by Will Friedwald

A few years ago, an American family, consisting of Rondi Charleston, her husband Steven, and their young daughter, Emma, made a trip to Israel. They visited the biblical land of Jerusalem – where Jews and Muslims live side by side, but, normally, their cohabitation, so to speak, is hardly harmonious. The land is, as Rondi describes it, an ancient battleground “where people sacrifice their souls / for the mysteries of faith and the battle is ever ongoing, waiting to erupt at the slightest provocation”.

While the three Americans were there, a wind came from the East, and then “the heavens opened up”: almost miraculously, it began to snow. Needless to say, this is an extremely rare occurrence in this part of the world. The local residents of both faiths – and both sides of the political and military divide – were so struck with shock and awe that, just for a brief interval, they somehow forgot how much they hated each other. At first they just they wouldn’t have believed you – as they stared up at the sky with a sense of wonder. When the snow started to accumulate, the children of both factions spontaneously began playing together in it (“A silvery playground as far as they could see”), and for a second they didn’t seem to care who was Arab. The snow became a kind of purifying force; just for this moment, the region was something other than what it had been yesterday and what it would be again tomorrow.If you had told anyone this was going to happen, they wouldn’t have believed you – as Rondi says, “Who could imagine this possibility?” I’ve tried to put it down in words for you just now, but this is a story that’s meant to be sung rather than read, performed rather than read, performed rather than written. Her original song, Land of Galilee (with music by Lynne Arriale) is as vivid a piece of musical storytelling as I’ve heard in a long while. She sets up the tale with a dramatic; rubato verse, and some long sustained notes with a pentatonic feeling – very mysterious and middle-eastern indeed. The mood lightens considerably when she gets into the meat of the narrative.

When she describes how the age-old enemies throw their swords Rondi sings with an open-eyed sense of it would be again wonder. (Even in the audio-only medium, you can quite literally see her eyes.) The tone of her voice fully conveys as much of the tale as her words themselves.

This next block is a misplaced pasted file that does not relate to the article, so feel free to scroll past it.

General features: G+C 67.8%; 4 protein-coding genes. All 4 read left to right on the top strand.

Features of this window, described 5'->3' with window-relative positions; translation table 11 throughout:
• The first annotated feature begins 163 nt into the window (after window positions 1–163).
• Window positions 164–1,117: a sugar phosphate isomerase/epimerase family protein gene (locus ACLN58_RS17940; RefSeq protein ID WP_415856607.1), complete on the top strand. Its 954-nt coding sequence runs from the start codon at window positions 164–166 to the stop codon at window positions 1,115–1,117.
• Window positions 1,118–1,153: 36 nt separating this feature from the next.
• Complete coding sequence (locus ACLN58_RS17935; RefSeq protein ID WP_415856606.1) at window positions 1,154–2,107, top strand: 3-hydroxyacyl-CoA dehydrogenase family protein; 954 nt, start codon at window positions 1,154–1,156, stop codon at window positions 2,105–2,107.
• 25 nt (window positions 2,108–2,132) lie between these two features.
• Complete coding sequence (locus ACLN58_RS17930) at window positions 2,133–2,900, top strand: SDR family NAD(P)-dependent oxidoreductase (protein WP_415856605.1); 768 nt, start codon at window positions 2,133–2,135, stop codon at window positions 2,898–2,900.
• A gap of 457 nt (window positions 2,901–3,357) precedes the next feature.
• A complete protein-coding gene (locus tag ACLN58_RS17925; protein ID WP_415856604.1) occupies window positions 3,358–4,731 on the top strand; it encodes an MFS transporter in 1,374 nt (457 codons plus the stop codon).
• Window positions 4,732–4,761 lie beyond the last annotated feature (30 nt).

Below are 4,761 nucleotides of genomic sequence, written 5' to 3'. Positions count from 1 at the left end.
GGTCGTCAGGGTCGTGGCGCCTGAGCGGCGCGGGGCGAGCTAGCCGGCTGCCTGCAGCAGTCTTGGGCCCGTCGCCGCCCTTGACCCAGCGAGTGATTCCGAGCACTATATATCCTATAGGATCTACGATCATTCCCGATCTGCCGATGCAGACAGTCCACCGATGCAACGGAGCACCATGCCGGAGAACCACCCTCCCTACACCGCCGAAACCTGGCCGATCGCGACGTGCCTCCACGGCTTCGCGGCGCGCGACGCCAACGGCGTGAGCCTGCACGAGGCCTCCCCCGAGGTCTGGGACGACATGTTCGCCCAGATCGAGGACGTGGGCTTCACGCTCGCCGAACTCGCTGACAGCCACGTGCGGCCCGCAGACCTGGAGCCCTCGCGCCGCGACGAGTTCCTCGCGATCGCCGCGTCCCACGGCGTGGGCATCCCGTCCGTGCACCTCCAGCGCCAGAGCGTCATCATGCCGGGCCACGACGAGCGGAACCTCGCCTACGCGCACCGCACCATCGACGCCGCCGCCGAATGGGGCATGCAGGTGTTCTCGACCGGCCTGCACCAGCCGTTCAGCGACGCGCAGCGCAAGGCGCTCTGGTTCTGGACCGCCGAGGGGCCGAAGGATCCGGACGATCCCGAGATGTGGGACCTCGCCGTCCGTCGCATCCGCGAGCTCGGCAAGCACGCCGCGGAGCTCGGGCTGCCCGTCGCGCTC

That’s the tune that most stands out for me in Who Knows Where the Time Goes, just as it did when I heard her sing it live at Dizzy’s (Jazz at Lincoln Center). At that time, she was celebrating the release of In My Life, a beautiful album that, like most vocal packages, was highly piano-centric. Here, however, the role of musical director is played by the outstanding guitarist Dave Stryker. It therefore follows that, even though two exceptional keyboardists are heard here on the current project, the overall outlook, between Charleston and Stryker, is considerably more guitar-driven than before and the repertory derives primarily from the period in American music when guitars were the dominant instrument.

Having said that, I am immediately contradicted by This Nearly Was Mine. This is the most spectacular feature for Dave’s guitar in the collec-tion, and it’s also the most traditional pop standard here. So even though the This Nearly smashes my theory to bits, I can’t complain, since it’s the loveliest and most creative ballad here. It may be a traditional show tune, but the interpretation is anything but conventional; this is the number one baritone “aria” from. Rodgers & Hammerstein’s most baritone-driven show, South Pacific, and even though there have been very different interpretations (like Bobby Darin’s swing treatment), it’s almost always presented as bigger-than-life and full of machismo. This Nearly- takes the form of a soliloquy in the show, but leading men always sing it as if they’re projecting to the balcony. Rondi’s is the most intimate treatment I’ve ever heard; for the first time the song seems completely inner-directed and reflective, as if she were in a conversation with herself.

The only other song by a pair of canonical Broadway composers (al-though it’s actually from the 1941 film Dancing on a Dime) is Frank Loesser and Burton Lane’s jazz standard I Hear Music. Even more than on This Nearly, this oldest song here gets the most imaginative, even far-out treatment. While singing all the correct words and maintaining the fundamental shape of the melody, Rondi is infinitely playful as she fragments the tune, deconstructs it and reconstructs it in her own image, all the while going back and forth with bassist James Genus and drummer Clarence Penn. The remarkable thing is that Penn is such a melodic player that when he res sponds to Rondi’s charges you almost think you’re listening to a second bassist rather than a drummer.

Rondi recording Who Knows Where the Time Goes

Recorded  at Bennett Studios, Englewood, NJ On November 16, 17, 18, 2013
Produced by Suzi Reynolds and Rondi Charleston
Arrangements by Rondi Charleston and Dave Stryker
Arrangements for I Hear Music by Rondi Charleston and Rufus Reid
Zulu Translation of Freedom is A Voice by Prof. Elson Davison-Khumbule Columbia University
English Translation of Tudo Que Voce Podia Ser by Rondi Charleston
Arrangement for Who Knows Where The Time Goes by Dave Stryker and Pete Levin
Background vocals for Freedom is A VoiceEmma Charleston Ruchefsky, Bailey Claffey, and Sage Vouse
Additional background vocals – James Genus, Clarence Penn, Suzi Reynolds,
Mayra Casales, Brandon Mccune and Dave Stryker
Vocals: Rondi Charleston
Guitar: Dave Stryker 
Bass: James Genus 
Drums: Clarence Penn
Piano: Lynne Arriale 
Piano/Keys: Brandon Mccune 
Percussion: Mayra Casales 

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